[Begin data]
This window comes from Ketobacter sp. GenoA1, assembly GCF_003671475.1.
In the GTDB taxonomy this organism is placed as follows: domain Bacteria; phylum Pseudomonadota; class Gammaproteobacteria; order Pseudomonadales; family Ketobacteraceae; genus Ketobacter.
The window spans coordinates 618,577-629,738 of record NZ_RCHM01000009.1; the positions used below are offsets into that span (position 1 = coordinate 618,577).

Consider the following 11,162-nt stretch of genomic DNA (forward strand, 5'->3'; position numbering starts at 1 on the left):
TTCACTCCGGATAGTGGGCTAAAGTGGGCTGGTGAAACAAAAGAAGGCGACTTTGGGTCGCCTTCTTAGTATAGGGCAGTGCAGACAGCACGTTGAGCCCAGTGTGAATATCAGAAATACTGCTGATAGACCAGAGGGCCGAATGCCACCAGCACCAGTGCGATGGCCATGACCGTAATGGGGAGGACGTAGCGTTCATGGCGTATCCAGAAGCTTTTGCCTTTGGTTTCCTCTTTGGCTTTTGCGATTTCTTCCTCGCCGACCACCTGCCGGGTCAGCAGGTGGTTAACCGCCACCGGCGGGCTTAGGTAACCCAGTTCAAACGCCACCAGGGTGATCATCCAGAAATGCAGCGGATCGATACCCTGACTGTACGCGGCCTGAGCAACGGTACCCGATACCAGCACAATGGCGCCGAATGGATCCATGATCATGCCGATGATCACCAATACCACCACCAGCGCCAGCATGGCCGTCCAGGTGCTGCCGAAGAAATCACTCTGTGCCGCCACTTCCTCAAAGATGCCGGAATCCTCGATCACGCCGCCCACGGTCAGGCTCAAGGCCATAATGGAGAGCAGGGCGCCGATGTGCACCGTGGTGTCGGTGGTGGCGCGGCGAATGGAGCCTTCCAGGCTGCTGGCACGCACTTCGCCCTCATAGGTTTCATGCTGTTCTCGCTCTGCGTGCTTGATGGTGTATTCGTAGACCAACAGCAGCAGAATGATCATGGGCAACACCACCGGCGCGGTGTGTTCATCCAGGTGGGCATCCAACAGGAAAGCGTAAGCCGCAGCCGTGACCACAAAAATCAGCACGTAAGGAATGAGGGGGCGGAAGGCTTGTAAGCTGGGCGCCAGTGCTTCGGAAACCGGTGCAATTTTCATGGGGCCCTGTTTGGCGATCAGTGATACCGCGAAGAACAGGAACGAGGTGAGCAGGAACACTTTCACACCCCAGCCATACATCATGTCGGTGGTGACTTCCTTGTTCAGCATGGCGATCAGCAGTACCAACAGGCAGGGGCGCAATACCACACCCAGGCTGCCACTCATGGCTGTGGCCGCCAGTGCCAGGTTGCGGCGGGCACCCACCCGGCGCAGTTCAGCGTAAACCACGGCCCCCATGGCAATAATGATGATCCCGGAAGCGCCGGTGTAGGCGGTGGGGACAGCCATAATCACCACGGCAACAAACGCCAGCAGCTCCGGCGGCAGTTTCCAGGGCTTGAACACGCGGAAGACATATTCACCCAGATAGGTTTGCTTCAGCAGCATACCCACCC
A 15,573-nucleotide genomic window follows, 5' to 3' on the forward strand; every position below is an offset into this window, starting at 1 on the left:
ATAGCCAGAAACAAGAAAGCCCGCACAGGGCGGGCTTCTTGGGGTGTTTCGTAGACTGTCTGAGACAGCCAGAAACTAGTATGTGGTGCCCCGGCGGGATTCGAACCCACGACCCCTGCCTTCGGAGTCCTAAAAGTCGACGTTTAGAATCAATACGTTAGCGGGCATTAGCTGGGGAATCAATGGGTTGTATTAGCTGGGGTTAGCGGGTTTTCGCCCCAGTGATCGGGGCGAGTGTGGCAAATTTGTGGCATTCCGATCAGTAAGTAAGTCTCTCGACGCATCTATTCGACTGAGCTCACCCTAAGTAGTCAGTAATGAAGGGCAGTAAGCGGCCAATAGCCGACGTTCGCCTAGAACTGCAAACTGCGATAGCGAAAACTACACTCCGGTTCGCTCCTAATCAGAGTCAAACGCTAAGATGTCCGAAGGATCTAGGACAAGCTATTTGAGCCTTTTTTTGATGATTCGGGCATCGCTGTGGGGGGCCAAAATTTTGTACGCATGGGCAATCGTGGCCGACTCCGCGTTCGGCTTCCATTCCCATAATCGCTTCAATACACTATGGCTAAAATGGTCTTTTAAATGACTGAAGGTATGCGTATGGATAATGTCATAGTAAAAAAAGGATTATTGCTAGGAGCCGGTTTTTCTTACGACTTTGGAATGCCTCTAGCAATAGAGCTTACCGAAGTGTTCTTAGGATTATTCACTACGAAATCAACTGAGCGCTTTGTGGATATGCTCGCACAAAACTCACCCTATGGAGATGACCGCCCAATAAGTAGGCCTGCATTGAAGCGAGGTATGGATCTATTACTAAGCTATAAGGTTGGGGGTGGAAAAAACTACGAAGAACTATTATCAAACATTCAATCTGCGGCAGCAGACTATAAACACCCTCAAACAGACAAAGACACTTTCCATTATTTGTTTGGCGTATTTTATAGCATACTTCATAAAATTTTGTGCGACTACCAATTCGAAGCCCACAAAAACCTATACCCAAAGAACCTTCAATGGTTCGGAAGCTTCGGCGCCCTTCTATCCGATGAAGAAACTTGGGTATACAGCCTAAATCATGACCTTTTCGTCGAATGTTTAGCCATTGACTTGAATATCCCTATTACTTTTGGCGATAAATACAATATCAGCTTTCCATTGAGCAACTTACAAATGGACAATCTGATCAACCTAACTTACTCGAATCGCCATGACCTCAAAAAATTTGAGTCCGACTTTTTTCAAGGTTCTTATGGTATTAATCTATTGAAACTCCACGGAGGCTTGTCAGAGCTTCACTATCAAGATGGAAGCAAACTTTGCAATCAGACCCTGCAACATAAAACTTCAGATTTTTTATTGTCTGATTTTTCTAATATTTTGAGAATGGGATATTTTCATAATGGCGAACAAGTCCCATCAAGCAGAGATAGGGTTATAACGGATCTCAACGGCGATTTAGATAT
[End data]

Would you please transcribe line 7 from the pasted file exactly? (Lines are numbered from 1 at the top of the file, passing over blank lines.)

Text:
ATAGCCAGAAACAAGAAAGCCCGCACAGGGCGGGCTTCTTGGGGTGTTTCGTAGACTGTCTGAGACAGCCAGAAACTAGTATGTGGTGCCCCGGCGGGATTCGAACCCACGACCCCTGCCTTCGGAGTCCTAAAAGTCGACGTTTAGAATCAATACGTTAGCGGGCATTAGCTGGGGAATCAATGGGTTGTATTAGCTGGGGTTAGCGGGTTTTCGCCCCAGTGATCGGGGCGAGTGTGGCAAATTTGTGGCATTCCGATCAGTAAGTAAGTCTCTCGACGCATCTATTCGACTGAGCTCACCCTAAGTAGTCAGTAATGAAGGGCAGTAAGCGGCCAATAGCCGACGTTCGCCTAGAACTGCAAACTGCGATAGCGAAAACTACACTCCGGTTCGCTCCTAATCAGAGTCAAACGCTAAGATGTCCGAAGGATCTAGGACAAGCTATTTGAGCCTTTTTTTGATGATTCGGGCATCGCTGTGGGGGGCCAAAATTTTGTACGCATGGGCAATCGTGGCCGACTCCGCGTTCGGCTTCCATTCCCATAATCGCTTCAATACACTATGGCTAAAATGGTCTTTTAAATGACTGAAGGTATGCGTATGGATAATGTCATAGTAAAAAAAGGATTATTGCTAGGAGCCGGTTTTTCTTACGACTTTGGAATGCCTCTAGCAATAGAGCTTACCGAAGTGTTCTTAGGATTATTCACTACGAAATCAACTGAGCGCTTTGTGGATATGCTCGCACAAAACTCACCCTATGGAGATGACCGCCCAATAAGTAGGCCTGCATTGAAGCGAGGTATGGATCTATTACTAAGCTATAAGGTTGGGGGTGGAAAAAACTACGAAGAACTATTATCAAACATTCAATCTGCGGCAGCAGACTATAAACACCCTCAAACAGACAAAGACACTTTCCATTATTTGTTTGGCGTATTTTATAGCATACTTCATAAAATTTTGTGCGACTACCAATTCGAAGCCCACAAAAACCTATACCCAAAGAACCTTCAATGGTTCGGAAGCTTCGGCGCCCTTCTATCCGATGAAGAAACTTGGGTATACAGCCTAAATCATGACCTTTTCGTCGAATGTTTAGCCATTGACTTGAATATCCCTATTACTTTTGGCGATAAATACAATATCAGCTTTCCATTGAGCAACTTACAAATGGACAATCTGATCAACCTAACTTACTCGAATCGCCATGACCTCAAAAAATTTGAGTCCGACTTTTTTCAAGGTTCTTATGGTATTAATCTATTGAAACTCCACGGAGGCTTGTCAGAGCTTCACTATCAAGATGGAAGCAAACTTTGCAATCAGACCCTGCAACATAAAACTTCAGATTTTTTATTGTCTGATTTTTCTAATATTTTGAGAATGGGATATTTTCATAATGGCGAACAAGTCCCATCAAGCAGAGATAGGGTTATAACGGATCTCAACGGCGATTTAGATAT